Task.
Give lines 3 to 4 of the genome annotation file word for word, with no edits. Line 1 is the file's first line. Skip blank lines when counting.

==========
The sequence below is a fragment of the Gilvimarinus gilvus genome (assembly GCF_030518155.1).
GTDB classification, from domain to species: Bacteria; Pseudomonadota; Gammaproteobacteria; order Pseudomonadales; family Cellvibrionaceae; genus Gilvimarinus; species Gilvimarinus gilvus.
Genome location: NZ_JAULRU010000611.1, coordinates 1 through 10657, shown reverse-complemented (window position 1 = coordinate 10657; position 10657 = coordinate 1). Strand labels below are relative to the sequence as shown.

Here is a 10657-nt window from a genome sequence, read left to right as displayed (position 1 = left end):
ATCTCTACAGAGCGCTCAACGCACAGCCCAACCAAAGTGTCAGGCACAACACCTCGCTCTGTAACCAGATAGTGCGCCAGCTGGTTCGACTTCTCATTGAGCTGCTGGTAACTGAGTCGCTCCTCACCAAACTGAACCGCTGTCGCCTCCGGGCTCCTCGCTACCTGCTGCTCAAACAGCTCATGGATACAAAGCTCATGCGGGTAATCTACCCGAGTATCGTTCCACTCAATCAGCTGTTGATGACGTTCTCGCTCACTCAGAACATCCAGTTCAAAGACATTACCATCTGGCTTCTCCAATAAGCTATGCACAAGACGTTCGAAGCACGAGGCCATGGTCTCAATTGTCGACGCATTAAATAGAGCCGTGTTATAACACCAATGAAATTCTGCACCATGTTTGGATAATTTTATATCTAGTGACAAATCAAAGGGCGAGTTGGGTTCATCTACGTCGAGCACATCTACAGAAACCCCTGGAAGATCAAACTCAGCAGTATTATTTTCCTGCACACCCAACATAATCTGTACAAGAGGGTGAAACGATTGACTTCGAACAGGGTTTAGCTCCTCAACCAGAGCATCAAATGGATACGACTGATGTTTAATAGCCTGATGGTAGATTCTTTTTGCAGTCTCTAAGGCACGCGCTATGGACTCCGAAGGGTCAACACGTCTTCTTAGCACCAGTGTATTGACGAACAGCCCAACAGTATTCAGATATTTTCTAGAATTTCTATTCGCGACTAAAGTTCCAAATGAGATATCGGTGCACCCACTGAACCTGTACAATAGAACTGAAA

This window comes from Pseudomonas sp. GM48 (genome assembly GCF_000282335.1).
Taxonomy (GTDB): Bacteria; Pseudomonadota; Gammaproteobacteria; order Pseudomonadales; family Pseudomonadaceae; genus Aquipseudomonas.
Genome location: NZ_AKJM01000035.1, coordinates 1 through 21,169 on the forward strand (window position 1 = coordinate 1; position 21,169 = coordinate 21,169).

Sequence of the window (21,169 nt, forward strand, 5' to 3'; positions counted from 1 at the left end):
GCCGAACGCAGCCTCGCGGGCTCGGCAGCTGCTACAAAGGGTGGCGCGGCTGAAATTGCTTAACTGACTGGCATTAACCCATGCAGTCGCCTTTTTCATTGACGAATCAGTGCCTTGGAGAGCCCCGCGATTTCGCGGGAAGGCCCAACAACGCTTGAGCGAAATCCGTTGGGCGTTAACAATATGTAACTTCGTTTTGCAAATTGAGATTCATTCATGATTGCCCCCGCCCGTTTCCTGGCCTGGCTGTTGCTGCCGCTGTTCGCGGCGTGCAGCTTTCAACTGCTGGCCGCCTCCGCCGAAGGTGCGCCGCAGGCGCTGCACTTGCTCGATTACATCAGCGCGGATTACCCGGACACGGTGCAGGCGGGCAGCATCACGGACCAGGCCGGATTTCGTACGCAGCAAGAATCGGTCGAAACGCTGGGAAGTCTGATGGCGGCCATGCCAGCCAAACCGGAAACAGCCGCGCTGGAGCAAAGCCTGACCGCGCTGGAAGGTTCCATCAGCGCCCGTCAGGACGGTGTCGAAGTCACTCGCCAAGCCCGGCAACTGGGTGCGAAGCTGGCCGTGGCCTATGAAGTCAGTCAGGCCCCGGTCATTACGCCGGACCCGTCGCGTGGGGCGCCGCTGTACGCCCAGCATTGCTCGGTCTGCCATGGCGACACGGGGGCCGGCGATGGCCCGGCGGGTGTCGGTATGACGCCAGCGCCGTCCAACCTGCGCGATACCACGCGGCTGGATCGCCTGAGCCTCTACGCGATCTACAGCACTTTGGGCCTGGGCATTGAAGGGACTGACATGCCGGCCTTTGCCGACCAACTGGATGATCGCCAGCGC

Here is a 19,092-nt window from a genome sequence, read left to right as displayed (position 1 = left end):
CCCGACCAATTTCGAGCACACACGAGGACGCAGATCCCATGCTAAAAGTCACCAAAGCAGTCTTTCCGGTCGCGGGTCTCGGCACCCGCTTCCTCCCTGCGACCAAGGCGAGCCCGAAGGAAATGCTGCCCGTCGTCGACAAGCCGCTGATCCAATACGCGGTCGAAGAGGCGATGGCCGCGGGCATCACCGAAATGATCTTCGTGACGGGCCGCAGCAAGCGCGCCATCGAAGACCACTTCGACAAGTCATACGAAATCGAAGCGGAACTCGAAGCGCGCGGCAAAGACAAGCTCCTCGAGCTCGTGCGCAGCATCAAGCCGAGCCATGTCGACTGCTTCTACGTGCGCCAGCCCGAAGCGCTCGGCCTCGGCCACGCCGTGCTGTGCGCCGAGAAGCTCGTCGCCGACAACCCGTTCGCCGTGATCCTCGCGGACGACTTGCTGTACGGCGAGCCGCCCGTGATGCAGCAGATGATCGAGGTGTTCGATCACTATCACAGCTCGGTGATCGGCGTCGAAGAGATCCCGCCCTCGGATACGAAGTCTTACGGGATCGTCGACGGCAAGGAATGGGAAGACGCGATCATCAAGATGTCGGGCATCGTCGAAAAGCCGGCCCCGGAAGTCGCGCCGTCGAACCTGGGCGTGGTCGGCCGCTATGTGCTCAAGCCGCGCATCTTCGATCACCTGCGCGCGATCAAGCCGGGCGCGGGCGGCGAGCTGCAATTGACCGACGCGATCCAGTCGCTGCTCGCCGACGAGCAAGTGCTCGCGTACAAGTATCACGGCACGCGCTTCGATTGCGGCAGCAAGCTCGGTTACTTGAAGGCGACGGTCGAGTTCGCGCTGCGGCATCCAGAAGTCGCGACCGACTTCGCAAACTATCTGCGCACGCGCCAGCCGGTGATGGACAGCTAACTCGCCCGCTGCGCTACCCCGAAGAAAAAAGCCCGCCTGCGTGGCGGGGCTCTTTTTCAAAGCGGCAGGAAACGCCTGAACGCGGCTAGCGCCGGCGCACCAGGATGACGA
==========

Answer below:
Genome location: NZ_JAULRU010000611.1, coordinates 1 through 10657, shown reverse-complemented (window position 1 = coordinate 10657; position 10657 = coordinate 1). Strand labels below are relative to the sequence as shown.

Here is a 10657-nt window from a genome sequence, read left to right as displayed (position 1 = left end):